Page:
KIGALI — A Rwandan military court on Friday handed jail terms of between 20 and 24 years to four former comrades-in-arms of President Paul Kagame, tried in absentia for threatening state security.
"The Military High Court has sentenced to 24 years in prison the former army chief of staff General Faustin Kayumba Nyamwasa and Major Theogene Rudasingwa," a court official said.
Former spy chief Patrick Karegeya and Gerald Gahima, the former attorney general and Rudasingwa's brother "were both handed terms of 20 years", the official said, asking not to be identified.
Nyamwasa and Karegeya are in exile in South Africa while Gahima and Rudasingwa are exiled in the United States.
The four were being prosecuted for "disturbing public order, threatening state security, making insulting and defamatory remarks, sectarianism and criminal conspiracy."
Nyamwasa and Rudasingwa were also charged with desertion from the army. Karegeya and Gahima were tried as civilians. Under Rwandan law if military personnel conspire with civilians to commit a crime, the civilians are also tried in a military court.
Rwanda's military spokesman Lieutenant-Colonel Jill Rutaremara told AFP that further charges against the four will follow.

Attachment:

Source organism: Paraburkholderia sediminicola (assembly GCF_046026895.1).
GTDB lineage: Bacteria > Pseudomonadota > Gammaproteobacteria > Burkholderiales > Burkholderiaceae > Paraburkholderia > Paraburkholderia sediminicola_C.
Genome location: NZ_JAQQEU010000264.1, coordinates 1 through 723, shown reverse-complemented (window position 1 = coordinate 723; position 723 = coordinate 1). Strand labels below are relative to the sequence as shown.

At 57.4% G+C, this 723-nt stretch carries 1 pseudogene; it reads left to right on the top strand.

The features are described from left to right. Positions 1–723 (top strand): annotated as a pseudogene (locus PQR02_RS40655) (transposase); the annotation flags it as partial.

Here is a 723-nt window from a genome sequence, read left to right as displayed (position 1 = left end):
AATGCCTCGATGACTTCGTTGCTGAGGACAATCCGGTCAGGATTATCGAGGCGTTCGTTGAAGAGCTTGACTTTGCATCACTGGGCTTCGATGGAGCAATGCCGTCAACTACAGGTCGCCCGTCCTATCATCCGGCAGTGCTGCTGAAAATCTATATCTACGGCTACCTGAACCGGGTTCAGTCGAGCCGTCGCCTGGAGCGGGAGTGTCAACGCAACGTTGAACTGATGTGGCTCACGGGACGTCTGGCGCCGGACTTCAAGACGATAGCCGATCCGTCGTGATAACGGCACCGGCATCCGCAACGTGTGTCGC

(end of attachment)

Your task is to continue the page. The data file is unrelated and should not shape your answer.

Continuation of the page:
"Other charges including terrorism will also be brought by the state prosecution," he said, adding "they are still under investigation" and evoking the "complexity" of the inquiry.
The prosecutor had asked for terms of 35 years against Nyamwasa and Rudasingwa and 30 years for Karegeya and Gahima.
The four, all of whom were once in Kagame's inner circle, last September co-authored a document slamming what they said was the repression of freedoms in Rwanda since Kagame's arrival in 1994.
They accused Kagame of being authoritarian, corrupt and driving the country back towards a conflict on the same scale as the 1994 massacres.
"The people of Rwanda, together with rest of the international community, have a moral duty to work to end this repressive system of government," the four said in a 60-page report.
Rutaremara and Kagame's defence advisor Brigadier General Richard Rutatina retorted the following month that none of the four had the integrity or the moral authority to criticise the Rwandan government.
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